Kenneth Brisco of NICE discusses the best ways to measure customer satisfaction throughout the customer experience.
As we step into the second month of 2019, it’s crystal clear that we now operate in a customer experience economy. No longer do price and product alone compete in the marketplace – customer experience, customer loyalty and of course customer satisfaction are all just as critical to a company’s success.
Measuring customer satisfaction is vital for growth in any organisation; it provides insights into what works and offers opportunities for optimisation. Customer satisfaction is essential for improving loyalty rate, reducing costs and retaining your customers.
How Do You Measure Customer Experience in Your Organisation?
There are several metrics to choose from when evaluating customer experience. Trying to determine which ones are best for your company can be a daunting task.
To help simplify these decisions, Forrester Research has categorised customer experience metrics into three levels: Relationship, Touchpoint and Customer Journey.
To ensure that your measurement programme is capturing a complete picture of your customer relations, it is best to measure at all three levels.
Let’s take a quick look at each of them:
The Relationship level is defined as the lifetime experience that customers have with your brand. Commonly used metrics at this level are Customer Satisfaction, Customer Effort Score (CES) and Net Promoter Score (NPS).
The findings from these metrics express the overall perception of your organisation over a lifetime of interactions. The Relationship level helps to determine how loyal customers are to your brand and what the future will entail with them.
The Touchpoint level provides visibility into specific, discrete interactions that your organisation has with your customers. Examples of these interaction types include chatting with an agent online to resolve an issue, adding a new feature to your service over the phone or servicing a product at a retail store.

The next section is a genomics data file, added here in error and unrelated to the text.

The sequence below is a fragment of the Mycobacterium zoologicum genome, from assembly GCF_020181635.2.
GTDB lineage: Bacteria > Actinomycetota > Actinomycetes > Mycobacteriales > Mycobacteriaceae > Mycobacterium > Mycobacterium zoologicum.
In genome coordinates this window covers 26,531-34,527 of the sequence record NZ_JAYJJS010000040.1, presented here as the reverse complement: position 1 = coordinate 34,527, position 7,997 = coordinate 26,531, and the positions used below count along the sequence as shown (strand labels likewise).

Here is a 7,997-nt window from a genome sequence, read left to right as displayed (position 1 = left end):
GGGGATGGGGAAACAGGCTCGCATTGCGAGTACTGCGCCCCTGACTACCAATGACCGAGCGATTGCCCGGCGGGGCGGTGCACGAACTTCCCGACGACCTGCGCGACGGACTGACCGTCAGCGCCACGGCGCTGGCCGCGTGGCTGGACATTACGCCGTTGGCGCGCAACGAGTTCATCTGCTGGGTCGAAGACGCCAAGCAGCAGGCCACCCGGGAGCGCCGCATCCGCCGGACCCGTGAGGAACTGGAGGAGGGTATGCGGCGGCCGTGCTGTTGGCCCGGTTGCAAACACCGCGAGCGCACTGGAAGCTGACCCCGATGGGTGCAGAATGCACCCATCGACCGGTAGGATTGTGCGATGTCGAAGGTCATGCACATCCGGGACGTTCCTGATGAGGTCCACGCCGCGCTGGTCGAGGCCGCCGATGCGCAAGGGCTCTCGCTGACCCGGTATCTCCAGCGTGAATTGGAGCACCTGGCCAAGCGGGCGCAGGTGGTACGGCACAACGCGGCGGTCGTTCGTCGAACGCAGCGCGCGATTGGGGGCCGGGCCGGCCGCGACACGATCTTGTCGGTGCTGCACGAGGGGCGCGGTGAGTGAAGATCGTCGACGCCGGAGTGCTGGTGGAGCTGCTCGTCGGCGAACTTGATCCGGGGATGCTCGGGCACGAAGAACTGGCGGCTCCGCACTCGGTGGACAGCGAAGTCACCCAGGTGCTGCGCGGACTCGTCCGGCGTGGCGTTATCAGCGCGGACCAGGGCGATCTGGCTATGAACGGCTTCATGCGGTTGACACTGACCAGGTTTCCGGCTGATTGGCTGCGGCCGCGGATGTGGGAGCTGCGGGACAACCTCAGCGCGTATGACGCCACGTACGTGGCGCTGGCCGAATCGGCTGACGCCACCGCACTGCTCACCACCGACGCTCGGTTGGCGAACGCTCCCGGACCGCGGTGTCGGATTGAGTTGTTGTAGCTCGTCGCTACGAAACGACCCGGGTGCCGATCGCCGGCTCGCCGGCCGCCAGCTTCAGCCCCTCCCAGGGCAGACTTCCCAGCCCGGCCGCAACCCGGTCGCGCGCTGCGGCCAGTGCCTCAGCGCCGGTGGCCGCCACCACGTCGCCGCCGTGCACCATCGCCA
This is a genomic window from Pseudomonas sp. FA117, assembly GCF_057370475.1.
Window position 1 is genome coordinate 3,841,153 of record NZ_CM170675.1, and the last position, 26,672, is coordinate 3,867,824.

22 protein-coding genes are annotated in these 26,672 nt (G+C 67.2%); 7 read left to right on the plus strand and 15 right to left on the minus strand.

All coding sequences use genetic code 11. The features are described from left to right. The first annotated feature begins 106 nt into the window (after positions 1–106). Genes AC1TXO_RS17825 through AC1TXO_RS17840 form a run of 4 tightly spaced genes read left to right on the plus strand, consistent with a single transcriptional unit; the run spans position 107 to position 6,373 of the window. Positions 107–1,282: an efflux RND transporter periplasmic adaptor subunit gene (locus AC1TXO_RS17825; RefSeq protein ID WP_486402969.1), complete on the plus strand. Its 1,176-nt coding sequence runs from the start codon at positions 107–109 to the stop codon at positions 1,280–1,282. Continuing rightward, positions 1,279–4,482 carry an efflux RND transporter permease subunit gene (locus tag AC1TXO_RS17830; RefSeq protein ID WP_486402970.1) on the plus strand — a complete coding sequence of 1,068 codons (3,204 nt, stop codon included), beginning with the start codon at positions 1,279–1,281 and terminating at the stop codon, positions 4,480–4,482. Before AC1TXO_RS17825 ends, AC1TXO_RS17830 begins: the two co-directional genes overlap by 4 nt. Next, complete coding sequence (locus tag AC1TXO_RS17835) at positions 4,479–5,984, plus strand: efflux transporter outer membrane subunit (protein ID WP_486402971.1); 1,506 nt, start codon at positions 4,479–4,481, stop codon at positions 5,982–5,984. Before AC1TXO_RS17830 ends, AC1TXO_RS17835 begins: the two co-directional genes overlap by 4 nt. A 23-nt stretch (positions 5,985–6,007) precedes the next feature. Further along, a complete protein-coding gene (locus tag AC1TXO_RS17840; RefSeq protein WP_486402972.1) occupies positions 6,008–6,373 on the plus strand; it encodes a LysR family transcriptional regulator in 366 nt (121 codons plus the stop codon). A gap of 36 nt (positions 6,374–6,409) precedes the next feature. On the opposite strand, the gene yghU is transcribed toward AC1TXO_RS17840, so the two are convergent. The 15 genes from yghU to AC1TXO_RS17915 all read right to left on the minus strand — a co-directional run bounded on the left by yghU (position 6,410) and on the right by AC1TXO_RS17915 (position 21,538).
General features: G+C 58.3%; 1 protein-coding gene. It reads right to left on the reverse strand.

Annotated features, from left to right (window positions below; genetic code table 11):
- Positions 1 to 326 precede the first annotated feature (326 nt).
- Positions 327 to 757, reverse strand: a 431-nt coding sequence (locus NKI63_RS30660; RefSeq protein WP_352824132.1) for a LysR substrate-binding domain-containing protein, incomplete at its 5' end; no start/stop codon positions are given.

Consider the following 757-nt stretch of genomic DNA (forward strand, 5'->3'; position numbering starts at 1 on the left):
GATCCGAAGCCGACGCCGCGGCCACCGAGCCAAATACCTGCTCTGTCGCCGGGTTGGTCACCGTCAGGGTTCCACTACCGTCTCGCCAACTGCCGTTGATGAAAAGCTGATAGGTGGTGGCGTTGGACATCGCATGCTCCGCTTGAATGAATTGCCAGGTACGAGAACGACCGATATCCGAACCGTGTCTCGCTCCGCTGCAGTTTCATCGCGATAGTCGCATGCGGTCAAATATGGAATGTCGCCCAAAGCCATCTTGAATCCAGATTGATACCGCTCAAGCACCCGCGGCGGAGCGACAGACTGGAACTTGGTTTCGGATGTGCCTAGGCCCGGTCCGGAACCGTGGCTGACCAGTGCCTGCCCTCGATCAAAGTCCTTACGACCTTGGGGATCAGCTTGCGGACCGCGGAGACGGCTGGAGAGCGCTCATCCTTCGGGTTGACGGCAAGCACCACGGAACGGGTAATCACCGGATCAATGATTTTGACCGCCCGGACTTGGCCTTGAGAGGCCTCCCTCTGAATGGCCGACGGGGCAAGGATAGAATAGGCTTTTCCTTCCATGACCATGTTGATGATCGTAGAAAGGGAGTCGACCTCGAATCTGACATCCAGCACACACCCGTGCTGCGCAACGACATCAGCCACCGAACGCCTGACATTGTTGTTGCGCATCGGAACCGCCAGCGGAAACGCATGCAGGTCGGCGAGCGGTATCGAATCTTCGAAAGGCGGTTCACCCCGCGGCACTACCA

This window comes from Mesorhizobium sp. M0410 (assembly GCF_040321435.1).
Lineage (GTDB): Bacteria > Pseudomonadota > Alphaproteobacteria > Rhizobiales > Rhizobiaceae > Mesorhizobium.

Commonly used metrics at this level include Average Hold Time (AHT), Average Resolution Time and sentiment analysis. These metrics are usually given at the completion of an interaction and provide great feedback into areas that may need substantial improvements.
The Customer Journey level is defined as the set of interactions required to accomplish a customer task or goal. A typical customer journey will usually require interactions across multiple channels. Practical examples include the steps taken to get a new credit card or upgrade your mobile phone.
The Customer Journey level helps organisations understand how past interactions can influence current and future interactions and journeys. Visibility into the end-to-end journey helps to identify customer patterns across multiple touchpoints and uncover gaps and bottlenecks between interactions as well as give a voice to the “silent majority” of customers who don’t provide feedback to surveys.
NICE Nexidia recently released an innovative metric, the Journey Excellence Score (JES), that enables measurement of customer experience quality at the customer journey level. JES calculates scoring based on the root causes behind journey interactions across multiple touchpoints and over time.
While there is no “one size fits all” approach to measuring customer experience, there are certain factors that should be considered to help drive the effectiveness of your metrics. Your organisation should look at three important questions before implementing your measurement programme:
- How do these metrics correlate with your corporate goals?
- What plan of action will be used to respond to feedback in a timely manner?
- How will this programme be used to incentivise employees?
Analyse That Data!
How you collect your data is important, but how you analyse your data is even more important. For your business to stay alive and top of mind, prioritising customer satisfaction is incredibly important.
Using NICE Nexidia solutions will help you dive into the wealth of your big data with comprehensive, positive outcome-based analytics that mine the full range of business insights from all customer touchpoints – the omnichannel experience.
Through this data you’ll see how your organisation can bring about behavioural change in the contact centre and drive best-practice optimisation.
Prioritise your customer satisfaction. There’s a wealth of information out there and the possibilities are endless, but it all starts with accurately measuring customer satisfaction and analysing that data!
This blog post has been re-published by kind permission of NICE – View the original post
To find out more about NICE, visit their website.